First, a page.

325. Joni Mitchell: Both Sides Now *****
This well-known chestnut, a huge hit for Judy Collins at the time, closed Clouds (1969), Mitchell's second album and the first in her string of classics that ended after Miles of Aisles in 1975. Like the rest of the album, it's recorded solo, with Mitchell accompanying herself on acoustic guitar. Mitchell, who wrote the tune, does a far better version than Collins did; where Collins' version had a slick pop production, Mitchell's is more ragged. This helps bring out the regret and disappointment inherent in its loss-of-naivete lyric, while avoiding the sentimentality Collins' version is awash in. Mitchell's playing is surprisingly original, and her voice is just coming into its own here. The album peaked at #31, a giant leap from the #189 her 1968 debut registered; by the mid 70's she was a regular top-10 fixture, but her willfully uncommercial albums after that saw less and less chart action. She says Dreamland, from 2004, is her final album.
326. Tortoise: Ry Cooder *****
Tortoise was part of Chicago's post-rock movement, centered around the Thrill Jockey label. Like many of the Thrill Jockey bands, Tortoise is almost impossible to comfortably pigeonhole. On one hand, they are supurb musicians, capable of playing a cool jazz and improvisation with an unconventional lineup that included two vibraphone players. On the other hand, they were an electronica band, who willfully experimented in the studio with a variety of unusual approaches to sonics and texture. "Ry Cooder" is from their 1994 debut Tortoise, and is a drums, bass, guitar, and vibraphone workout that is wholly organic, and worthy of its namesake. It has a lumbering forward momentum, like a train going uphill, and its richly textured guitar sound almost oxidized; the overall effect is a weird vacuum tube ambiance. Their later albums veered from the electronica side of the spectrum to the cool jazz one, with mixed results, but they've always been worth a listen.
327. Primal Scream: Loaded *****
"Loaded", and the album it comes from, Screamadelica (1991), were club hits in America, but for the most part Primal Scream has been overlooked in this country. A pity, because Primal Scream was one of the very best British bands of the 1990's, and still do fresh, innovative work. The band had evolved from a goth noise band in much the same way My Bloody Valentine evolved, but unlike MBV, Primal Scream never turned to shoegaze. Instead, "Loaded" is a mix of electronica, house, and a Rolling Stones vibe, thanks to its slowed-down "Sympathy For The Devil" rhythm. Supposedly, it's a remix of a 1989 Primal Scream song, "I'm Losing More Than I'll Ever Have", but little of the original remains beyond the bassline and some piano. There are no lyrics; just fragments of movie samples (Peter Fonda in The Wild Angels among them), a wholly synthetic horn section, and a fat, danceable groove. It was sneakily subversive at the time, and has dated very well.
328. Hoodoo Gurus: Poison Pen ****
From Australia, the Hoodoo Gurus were an 80's band that specialized in a cross between roots rock, jangle pop, garage rock, and 60's psychedelia. In the right hands, that's a surefire mix, and Hoodoo Gurus did it better than most. "Poison Pen" is from their 1985 masterpeice Mars Needs Guitars! and benefits from a Standells/Chocolate Watchband style stomping hard rock, complete withbluesy harmonica and great snotty vocal from Dave Faukner. And this is one of the album cuts, not even one of the better known ones. Unfortunately, this album marked the band's high point; it was a college radio hit and the band toured with the Bangles, seemingly ready for a real breakthough. Blow Your Cool in 1987 failed to find an audience however, and lineup changes sapped the band. They kept going until 1998 until breaking up, and most of their stuff is good, if not transcendant. In 2004, the band reunited for Mach Schau.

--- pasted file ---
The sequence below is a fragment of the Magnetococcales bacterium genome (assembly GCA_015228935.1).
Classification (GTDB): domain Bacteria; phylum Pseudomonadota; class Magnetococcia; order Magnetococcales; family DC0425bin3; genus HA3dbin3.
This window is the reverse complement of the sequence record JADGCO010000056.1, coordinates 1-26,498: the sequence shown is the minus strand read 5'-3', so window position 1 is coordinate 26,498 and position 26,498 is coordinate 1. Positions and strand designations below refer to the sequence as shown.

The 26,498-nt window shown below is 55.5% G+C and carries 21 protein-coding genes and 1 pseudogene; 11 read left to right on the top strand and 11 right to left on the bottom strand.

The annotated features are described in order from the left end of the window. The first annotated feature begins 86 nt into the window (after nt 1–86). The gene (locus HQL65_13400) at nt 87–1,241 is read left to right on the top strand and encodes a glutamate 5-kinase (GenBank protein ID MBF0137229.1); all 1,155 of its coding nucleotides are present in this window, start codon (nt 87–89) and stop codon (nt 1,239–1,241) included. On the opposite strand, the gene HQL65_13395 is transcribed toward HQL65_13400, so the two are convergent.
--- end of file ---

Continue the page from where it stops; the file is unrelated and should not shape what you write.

329. Eels: The Other Shoe *****
Eels is mainly just E (Mark Oliver Everett) and hired hands. They've been around since 1996, although it wasn't until 2005 that they began to find an audience beyond a handful of college kids. Blinking Lights and Other Revelations was one of the best releases of the year; a double album with 33 tracks, yet a surprisingly consistent one. "The Other Shoe" demonstrates what's so interesting about them (him). A lo-fi sensibility, but a melodicism that growns into a tremendous wall of sound on the barest of bones; it takes on the feel of an epic before it's over. E's gravelly voice sings, yells, and whoops with abandon; the lyrics are manic depressive, but with an almost joyful perversity to them. At 2:32, it doesn't overstay its welcome. Much of the album is like this; ragged guitar textures, bells and percussion, personal lyrics and raw vocals. Once written off as a hack when he signed with Dreamworks, he's gotten interesting again since being dropped.
330. Miles Davis: Solea *****
And then there's this gorgeous piece of music that makes all the others seem almost amateur in comparison. "Solea" is from Sketches of Spain from 1959, one of Davis' most realized albums. Based on an Andalusian folk song about a woman who encounters the procession taking Christ to Calvary, it is Davis at his most lyrical. He enters with a muted, forlorn trumpet and is joined by a flamenco-styled backing with orchestra, which despite its overt Spanish flavor is jazz nonetheless. Through it all, Davis' trumpet goes through a range of melancholy, at times defiant sounding, other times almost defeated. It's the kind of music that is so remarkably evocative, not a single word is needed to tell a whole story. Newcomers who fear jazz and are bewildered by Davis' many albums can start right here; I never met a person who wasn't profoundly touched by this piece. This was recorded almost a decade prior to Davis' rock experiments; his position in jazz at this point was as towering (and controversial) as Jimi Hendrix was to rock.